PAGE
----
and reclined in his ruffles.
Another year had gone by
like a tray of overpriced appetizers.
What did I remember?
We held hands once
under a big clock and kissed.
We strolled by the Black River
a day before it rose
over the banks and took out the bridge.
We studied a mock orange in the cemetery.
Your hair fell
over your shoulders.
Ducks lined up by the wading pool.
Someone was teeing off
from the green. Human bombs
went off in the streets.
The President declared peace.

Appeared in Working in Flour
published by Carnegie Mellon University Press in 2011


Jeff Friedman

When I’m writing a poem, I’m starting a fire and feeding that fire any fuel I can to keep it going

In grade school and high school, most of my teachers and classmates probably considered me some kind of clown. I think I reacted to that in my early efforts to distinguish myself as a poet, culling out any line or image that distracted from the seriousness of my endeavor, and keeping only the images which seemed to support the realism of my workplace poems, my political pieces and my elegies for my people from my past. However, around the time of my third book, I began opening my work to a broader range of tones and colors. As I read the new work in public venues, people would laugh at the funny parts of the poems. At first I thought this might be comic relief, a break from the darker poems, but then people started to tell me that the poems were really funny. Subsequently I would group six or seven of the comic pieces and read them first. This created a context for the humor and really gave the audience a chance to understand what I was doing in the poem—and laughter is infectious. By reading the pieces that way, the comic element built with each poem and provided a gateway to my other poems.

I think I’ve always had a comic vision of the world; I just suppressed it for a while, but as I’ve gotten older and experienced so much loss, it’s become even more important to me that my poems entertain and delight the reader before giving him/her a sharp jolt. For me, the comedy in my poems has to have an edge, something deeply serious underlying it, or the piece will be a failure. I don’t start out to write something funny. I start with whatever comes to me: a line, an image, a piece of dialogue or even a particular sound, and I try to build on it. For me each image and sound is a story itself, and my job as a poet is to blend the stories into a composition, but that doesn’t necessarily mean to tell a story. When I’m writing a poem, I’m starting a fire and feeding that fire any fuel I can to keep it going, at least in the first draft, which is usually much longer than the final version. My next step is to cut away all the in-between lines and extra phrases that impede the rhythm. I’m interested in the pauses and silences that not only create mystery, but also comedy.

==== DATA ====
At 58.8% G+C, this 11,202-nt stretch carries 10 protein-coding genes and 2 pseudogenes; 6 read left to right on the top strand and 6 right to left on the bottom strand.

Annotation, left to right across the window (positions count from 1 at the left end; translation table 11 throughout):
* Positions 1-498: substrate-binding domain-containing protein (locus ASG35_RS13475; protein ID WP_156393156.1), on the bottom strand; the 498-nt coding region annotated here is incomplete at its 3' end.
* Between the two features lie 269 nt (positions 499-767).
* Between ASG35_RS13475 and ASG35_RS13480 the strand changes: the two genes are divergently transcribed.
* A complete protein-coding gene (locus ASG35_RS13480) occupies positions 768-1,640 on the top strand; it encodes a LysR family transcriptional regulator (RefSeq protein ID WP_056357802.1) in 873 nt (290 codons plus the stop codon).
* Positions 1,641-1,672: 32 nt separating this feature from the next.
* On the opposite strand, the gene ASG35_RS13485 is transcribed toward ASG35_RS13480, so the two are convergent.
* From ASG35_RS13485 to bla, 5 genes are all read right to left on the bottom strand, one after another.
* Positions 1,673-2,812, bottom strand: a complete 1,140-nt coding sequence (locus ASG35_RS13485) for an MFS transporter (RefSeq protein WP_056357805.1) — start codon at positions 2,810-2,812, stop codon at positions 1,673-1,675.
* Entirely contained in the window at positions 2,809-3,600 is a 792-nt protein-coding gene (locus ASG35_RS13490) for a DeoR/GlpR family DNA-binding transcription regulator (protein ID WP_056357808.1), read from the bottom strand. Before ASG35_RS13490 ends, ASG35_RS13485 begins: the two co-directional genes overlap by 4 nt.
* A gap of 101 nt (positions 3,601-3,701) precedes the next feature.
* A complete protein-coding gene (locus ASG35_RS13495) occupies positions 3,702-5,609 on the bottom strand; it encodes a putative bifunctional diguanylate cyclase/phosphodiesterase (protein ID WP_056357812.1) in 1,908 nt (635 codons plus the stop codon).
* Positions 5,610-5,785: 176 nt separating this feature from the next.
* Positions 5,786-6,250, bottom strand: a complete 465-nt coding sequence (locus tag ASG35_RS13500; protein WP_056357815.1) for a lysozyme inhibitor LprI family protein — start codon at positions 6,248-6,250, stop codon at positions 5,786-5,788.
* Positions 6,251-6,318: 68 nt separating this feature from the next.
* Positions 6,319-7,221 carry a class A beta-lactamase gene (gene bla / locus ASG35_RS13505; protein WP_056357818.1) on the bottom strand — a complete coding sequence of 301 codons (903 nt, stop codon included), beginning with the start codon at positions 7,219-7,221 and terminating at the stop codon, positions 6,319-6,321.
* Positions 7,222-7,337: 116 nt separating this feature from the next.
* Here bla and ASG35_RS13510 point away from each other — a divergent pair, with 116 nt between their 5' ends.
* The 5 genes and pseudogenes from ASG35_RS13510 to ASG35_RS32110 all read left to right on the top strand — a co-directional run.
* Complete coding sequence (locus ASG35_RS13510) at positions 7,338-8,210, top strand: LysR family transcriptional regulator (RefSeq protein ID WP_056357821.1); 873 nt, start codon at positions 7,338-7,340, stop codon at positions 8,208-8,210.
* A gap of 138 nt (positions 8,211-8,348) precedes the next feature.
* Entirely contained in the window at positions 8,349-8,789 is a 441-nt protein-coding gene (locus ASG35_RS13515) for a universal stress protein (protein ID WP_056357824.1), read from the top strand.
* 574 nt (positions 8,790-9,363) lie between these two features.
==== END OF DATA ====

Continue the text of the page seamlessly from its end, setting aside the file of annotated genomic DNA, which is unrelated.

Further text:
Jeff Friedman’s fifth collection of poetry, Working in Flour, has recently been published by Carnegie Mellon University Press. His poems, mini stories, and translations have appeared in many literary magazines, including American Poetry Review, Poetry, 5 AM, Agni Online, Poetry International, Prairie Schooner, Antioch Review, Quick Fiction, Nighttrain, The 2River View, North American Review, Boulevard, and The New Republic.